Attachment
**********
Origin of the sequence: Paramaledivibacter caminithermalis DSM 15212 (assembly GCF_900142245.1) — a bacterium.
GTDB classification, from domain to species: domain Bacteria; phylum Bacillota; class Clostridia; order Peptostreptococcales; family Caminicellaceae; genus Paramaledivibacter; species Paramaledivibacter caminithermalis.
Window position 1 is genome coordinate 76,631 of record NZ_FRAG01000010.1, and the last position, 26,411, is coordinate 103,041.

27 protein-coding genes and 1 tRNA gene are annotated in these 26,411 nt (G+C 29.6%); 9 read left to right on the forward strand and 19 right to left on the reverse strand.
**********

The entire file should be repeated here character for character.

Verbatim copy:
Origin of the sequence: Paramaledivibacter caminithermalis DSM 15212 (assembly GCF_900142245.1) — a bacterium.
GTDB classification, from domain to species: domain Bacteria; phylum Bacillota; class Clostridia; order Peptostreptococcales; family Caminicellaceae; genus Paramaledivibacter; species Paramaledivibacter caminithermalis.
Window position 1 is genome coordinate 76,631 of record NZ_FRAG01000010.1, and the last position, 26,411, is coordinate 103,041.

27 protein-coding genes and 1 tRNA gene are annotated in these 26,411 nt (G+C 29.6%); 9 read left to right on the forward strand and 19 right to left on the reverse strand.